A tale of the Baldwin bridge: Crossing the CT River

The former incarnation of the present Baldwin Bridge, as seen in 1911.
For hundreds of years the Connecticut River was a barrier to east-west travel that was only overcome by an uncertain and frequently death-defying ferry service. Sometimes it took four or five hours to cross the river. Sometimes the little vessel did not reach its intended landing spot.

And in the early 1900s, a growing number of automobiles led to popular support for a bridge to cross the river.

Ferry service, as it was known since 1661, was doomed when State Senator James H. Day of Old Saybrook and Representative J.H. Nobe of Old Lyme proposed, and in1909 Governor Frank B. Weeks signed a bill to construct a toll bridge across the Connecticut River.

The new bridge was built in 17 months costing a little less than its budgeted $500,000. It was 1800 feet long and 24 feet wide with a surface of spruce planks over yellow pine. The drawbridge gave a 200 foot clearance to vessels and was operated by electricity from the Shore Line Electric Railway Company powerhouse on the river bank at Ferry Road.

It was not the first bridge over the Connecticut River, there was a covered one in Bellows Falls, Vermont in 1785. Nor was it the first one in Connecticut, there was one in Windsor in 1796. Nor was it the first toll road, that was the Mohegan Road between New London and Norwich in 1792.

But, a bridge was a huge change – a once in a lifetime event – that was dedicated on August 24, 1911, when thousands of people came by train, automobile, carriage, and on foot to see the beauty and take part in the celebration.

The local paper reported that the new connection “was opened with a monster automobile parade and formal exercises befitting the occasion. The old town was in gala attire, many of the residences and stores, especially along the route of the parade, being handsomely decorated, some with a few flags only and some with a more pretentious display of the red, white and blue.”

The incredible “monster” parade included 500 decorated automobiles. This at a time in 1911 when there were 21,371 cars registered in the entire state of Connecticut. The number of cars in Old Saybrook - population 1,516 - was 17, Old Lyme had 31, Deep River 45, Essex 30, Westbrook 21, and Chester 24.

The dedication day parade began near Old Saybrook’s town hall and was led by chief of police George Watson Beach, owner of the castle-like house at Cornfield Point. The next cars were the bridge commissioners and engineers.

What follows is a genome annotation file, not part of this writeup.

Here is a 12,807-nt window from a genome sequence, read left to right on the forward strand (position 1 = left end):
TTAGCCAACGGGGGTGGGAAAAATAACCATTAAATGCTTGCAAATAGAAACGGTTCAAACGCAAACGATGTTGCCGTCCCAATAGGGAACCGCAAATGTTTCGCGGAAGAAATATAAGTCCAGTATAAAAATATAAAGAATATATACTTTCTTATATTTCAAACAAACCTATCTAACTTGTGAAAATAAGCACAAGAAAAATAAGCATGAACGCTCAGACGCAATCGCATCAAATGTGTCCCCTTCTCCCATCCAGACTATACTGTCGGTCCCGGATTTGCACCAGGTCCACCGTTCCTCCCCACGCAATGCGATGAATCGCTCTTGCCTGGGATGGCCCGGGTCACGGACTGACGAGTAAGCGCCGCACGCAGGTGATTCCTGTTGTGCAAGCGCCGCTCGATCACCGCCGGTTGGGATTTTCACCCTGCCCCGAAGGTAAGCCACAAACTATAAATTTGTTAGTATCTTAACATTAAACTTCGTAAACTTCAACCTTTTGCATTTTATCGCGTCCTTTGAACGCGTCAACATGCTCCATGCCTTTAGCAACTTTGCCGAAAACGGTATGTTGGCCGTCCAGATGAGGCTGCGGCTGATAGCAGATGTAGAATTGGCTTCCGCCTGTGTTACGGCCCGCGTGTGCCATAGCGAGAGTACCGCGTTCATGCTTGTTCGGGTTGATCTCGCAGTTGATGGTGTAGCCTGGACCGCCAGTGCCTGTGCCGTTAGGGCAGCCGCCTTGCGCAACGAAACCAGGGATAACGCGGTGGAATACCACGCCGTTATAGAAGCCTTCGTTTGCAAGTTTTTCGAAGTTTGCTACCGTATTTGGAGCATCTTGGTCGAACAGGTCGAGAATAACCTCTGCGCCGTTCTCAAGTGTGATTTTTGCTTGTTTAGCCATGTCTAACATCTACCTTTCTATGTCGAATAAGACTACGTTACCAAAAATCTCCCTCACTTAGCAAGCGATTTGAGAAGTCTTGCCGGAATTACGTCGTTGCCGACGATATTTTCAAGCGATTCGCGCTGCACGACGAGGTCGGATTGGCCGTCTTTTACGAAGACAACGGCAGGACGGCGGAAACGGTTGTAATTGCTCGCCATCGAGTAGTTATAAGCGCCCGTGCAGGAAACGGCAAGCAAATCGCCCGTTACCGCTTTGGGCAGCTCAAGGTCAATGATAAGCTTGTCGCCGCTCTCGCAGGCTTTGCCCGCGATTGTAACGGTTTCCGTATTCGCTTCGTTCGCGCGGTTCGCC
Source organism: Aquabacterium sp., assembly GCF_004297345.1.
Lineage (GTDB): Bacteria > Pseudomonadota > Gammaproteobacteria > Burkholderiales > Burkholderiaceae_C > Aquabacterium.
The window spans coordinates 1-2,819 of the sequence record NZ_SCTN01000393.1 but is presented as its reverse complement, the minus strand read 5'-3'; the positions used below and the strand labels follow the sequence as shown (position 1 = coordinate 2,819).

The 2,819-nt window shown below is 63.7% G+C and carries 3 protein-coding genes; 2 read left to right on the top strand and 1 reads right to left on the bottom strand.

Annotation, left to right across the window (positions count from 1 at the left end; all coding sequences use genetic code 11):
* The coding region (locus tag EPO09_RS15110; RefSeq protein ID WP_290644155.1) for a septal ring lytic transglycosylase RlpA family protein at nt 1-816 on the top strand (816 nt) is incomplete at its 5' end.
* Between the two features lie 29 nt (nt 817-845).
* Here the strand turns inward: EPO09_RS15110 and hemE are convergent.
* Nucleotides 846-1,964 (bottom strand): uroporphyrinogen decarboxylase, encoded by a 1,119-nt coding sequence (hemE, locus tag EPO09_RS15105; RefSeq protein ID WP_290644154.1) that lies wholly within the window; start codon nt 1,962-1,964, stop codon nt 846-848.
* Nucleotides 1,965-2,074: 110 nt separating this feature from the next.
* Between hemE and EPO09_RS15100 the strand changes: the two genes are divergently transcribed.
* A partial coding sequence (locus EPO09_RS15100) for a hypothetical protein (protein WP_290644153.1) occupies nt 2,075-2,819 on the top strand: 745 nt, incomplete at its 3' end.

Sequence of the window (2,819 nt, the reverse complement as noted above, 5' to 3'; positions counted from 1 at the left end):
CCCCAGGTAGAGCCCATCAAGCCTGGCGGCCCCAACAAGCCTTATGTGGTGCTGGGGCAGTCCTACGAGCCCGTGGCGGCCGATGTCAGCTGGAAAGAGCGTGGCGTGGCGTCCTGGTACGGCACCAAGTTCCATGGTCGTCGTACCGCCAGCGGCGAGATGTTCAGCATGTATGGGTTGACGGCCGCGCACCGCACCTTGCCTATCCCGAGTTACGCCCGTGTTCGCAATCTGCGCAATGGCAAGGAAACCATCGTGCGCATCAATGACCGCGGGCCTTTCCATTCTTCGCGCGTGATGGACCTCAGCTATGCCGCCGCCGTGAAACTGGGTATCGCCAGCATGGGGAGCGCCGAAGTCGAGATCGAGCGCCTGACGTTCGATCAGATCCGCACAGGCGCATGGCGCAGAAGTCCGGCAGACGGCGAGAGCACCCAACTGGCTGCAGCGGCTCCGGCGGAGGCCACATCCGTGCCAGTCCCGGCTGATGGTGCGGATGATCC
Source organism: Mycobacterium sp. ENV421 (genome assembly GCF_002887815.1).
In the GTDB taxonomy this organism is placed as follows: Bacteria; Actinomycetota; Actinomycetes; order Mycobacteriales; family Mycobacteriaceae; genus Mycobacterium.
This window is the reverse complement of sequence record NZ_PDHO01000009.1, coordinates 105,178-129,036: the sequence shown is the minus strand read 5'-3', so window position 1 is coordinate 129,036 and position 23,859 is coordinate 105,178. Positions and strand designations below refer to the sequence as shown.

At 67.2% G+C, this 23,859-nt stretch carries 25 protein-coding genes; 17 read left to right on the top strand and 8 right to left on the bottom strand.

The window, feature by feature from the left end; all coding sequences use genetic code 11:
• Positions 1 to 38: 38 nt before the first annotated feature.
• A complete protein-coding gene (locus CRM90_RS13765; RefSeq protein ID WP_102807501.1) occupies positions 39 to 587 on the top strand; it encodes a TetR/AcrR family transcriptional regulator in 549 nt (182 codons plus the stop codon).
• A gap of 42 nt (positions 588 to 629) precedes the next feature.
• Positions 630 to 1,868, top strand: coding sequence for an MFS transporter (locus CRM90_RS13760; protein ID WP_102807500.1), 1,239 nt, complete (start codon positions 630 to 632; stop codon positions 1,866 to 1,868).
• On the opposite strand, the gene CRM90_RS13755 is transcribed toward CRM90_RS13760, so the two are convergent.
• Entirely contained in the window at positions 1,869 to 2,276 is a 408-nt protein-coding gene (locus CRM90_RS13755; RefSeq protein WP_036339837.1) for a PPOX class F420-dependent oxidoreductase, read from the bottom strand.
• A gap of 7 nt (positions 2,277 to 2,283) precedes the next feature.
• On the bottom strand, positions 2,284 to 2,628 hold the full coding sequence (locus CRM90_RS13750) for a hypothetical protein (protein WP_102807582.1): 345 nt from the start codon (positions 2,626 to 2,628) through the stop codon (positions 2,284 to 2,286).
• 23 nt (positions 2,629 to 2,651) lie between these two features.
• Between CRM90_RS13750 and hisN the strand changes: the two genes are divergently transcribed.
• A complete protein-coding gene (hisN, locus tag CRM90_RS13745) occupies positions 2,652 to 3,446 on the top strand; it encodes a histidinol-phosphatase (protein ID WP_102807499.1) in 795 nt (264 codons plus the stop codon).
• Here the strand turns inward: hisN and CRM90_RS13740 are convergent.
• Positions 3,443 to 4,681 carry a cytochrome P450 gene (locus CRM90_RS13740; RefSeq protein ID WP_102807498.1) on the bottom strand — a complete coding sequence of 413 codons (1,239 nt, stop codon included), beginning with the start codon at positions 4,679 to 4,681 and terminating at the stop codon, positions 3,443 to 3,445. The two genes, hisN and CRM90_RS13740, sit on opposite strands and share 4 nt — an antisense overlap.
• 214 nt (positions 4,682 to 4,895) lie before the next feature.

A friendly competitive spirit enlivened the great gathering. The newspaper reported that “one of the most unique was trimmed to resemble a dirigible airship, with a colored balloon floating above.”

“The machine in which rode ex-Senator Morgan G. Bulkeley was prettily trimmed with purple wisteria. There were cars trimmed in yellow and green, and other combinations. One was completely covered with the national colors. One was finely decorated with flags while red bells swung overhead. A clever trim of golden rod distinguished one car while another was brilliant with a bower of pink roses. One machine was rigged like a ship with nautical flags strung from her spars.”

The procession moved slowly through the throngs and headed for the old Ferry Road to the new bridge, crossed the river and wound its way through Old Lyme and back to the bridge for speeches.

Lt. Gov. Blakeslee announced that Fenwick and Saybrook had been awarded a silver cup for the finest display of automobiles. The cup had been purchased by the commissioners for $90 and was reportedly “a handsome trophy, standing nearly 2 feet high and will be kept in the town hall at Old Saybrook.”

No one in today’s town hall, nor several state museums and historical societies, seem to know the whereabouts of the cup.

August 11, 1911 marked the completion of an important public work that provided an unbroken highway over which automobiles could easily travel. But, by 1947 the narrow structure carried a daily average of 6,500 cars and trucks and the bridge was opened some 1500 times causing both road and river backups.

Once again, Old Saybrook and Old Lyme legislators proposed a new bridge. Local stories suggest that Gov. Raymond Baldwin bought into the idea after it was proposed to name it after him. True or not, Baldwin is the only person in Connecticut history to serve as Governor, U.S. Senator and Chief Justice of the State Supreme Court. It was not a bad choice.

The name remained when, once again, in 1994, similar over-capacity problems led to the construction of a third bridge.

Editor’s Note: This Aug. 24 the Old Saybrook Historical Society is hosting a Centennial celebration of the dedication of the bridge by sponsoring an antique automobile parade following the route of the earlier motorists and ending at an antique automobile show and luncheon at Saybrook Point. Those interested in participating in the parade or obtaining reservations for the luncheon should contact the Historical Society at 860-388-2622 or visit their website: saybrookhistory.org

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